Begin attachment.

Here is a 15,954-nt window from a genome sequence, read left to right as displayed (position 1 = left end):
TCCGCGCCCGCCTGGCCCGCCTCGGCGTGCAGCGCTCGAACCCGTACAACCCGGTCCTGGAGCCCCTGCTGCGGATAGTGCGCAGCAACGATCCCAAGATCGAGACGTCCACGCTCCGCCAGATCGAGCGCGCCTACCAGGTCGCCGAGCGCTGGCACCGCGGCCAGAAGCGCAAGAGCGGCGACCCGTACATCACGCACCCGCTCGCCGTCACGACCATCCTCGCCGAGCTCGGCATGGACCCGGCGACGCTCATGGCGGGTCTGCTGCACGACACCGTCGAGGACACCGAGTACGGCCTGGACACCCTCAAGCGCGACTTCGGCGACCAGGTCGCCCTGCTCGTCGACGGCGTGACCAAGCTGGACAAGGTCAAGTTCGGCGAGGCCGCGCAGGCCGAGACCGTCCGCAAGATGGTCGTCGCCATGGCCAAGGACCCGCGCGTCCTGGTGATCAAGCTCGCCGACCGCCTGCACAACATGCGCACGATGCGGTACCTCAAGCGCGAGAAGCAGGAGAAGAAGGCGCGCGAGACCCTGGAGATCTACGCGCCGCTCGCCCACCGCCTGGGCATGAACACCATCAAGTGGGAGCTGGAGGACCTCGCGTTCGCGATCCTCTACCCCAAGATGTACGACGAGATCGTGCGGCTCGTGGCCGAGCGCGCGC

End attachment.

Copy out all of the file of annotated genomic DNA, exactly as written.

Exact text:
Here is a 15,954-nt window from a genome sequence, read left to right as displayed (position 1 = left end):
TCCGCGCCCGCCTGGCCCGCCTCGGCGTGCAGCGCTCGAACCCGTACAACCCGGTCCTGGAGCCCCTGCTGCGGATAGTGCGCAGCAACGATCCCAAGATCGAGACGTCCACGCTCCGCCAGATCGAGCGCGCCTACCAGGTCGCCGAGCGCTGGCACCGCGGCCAGAAGCGCAAGAGCGGCGACCCGTACATCACGCACCCGCTCGCCGTCACGACCATCCTCGCCGAGCTCGGCATGGACCCGGCGACGCTCATGGCGGGTCTGCTGCACGACACCGTCGAGGACACCGAGTACGGCCTGGACACCCTCAAGCGCGACTTCGGCGACCAGGTCGCCCTGCTCGTCGACGGCGTGACCAAGCTGGACAAGGTCAAGTTCGGCGAGGCCGCGCAGGCCGAGACCGTCCGCAAGATGGTCGTCGCCATGGCCAAGGACCCGCGCGTCCTGGTGATCAAGCTCGCCGACCGCCTGCACAACATGCGCACGATGCGGTACCTCAAGCGCGAGAAGCAGGAGAAGAAGGCGCGCGAGACCCTGGAGATCTACGCGCCGCTCGCCCACCGCCTGGGCATGAACACCATCAAGTGGGAGCTGGAGGACCTCGCGTTCGCGATCCTCTACCCCAAGATGTACGACGAGATCGTGCGGCTCGTGGCCGAGCGCGCGC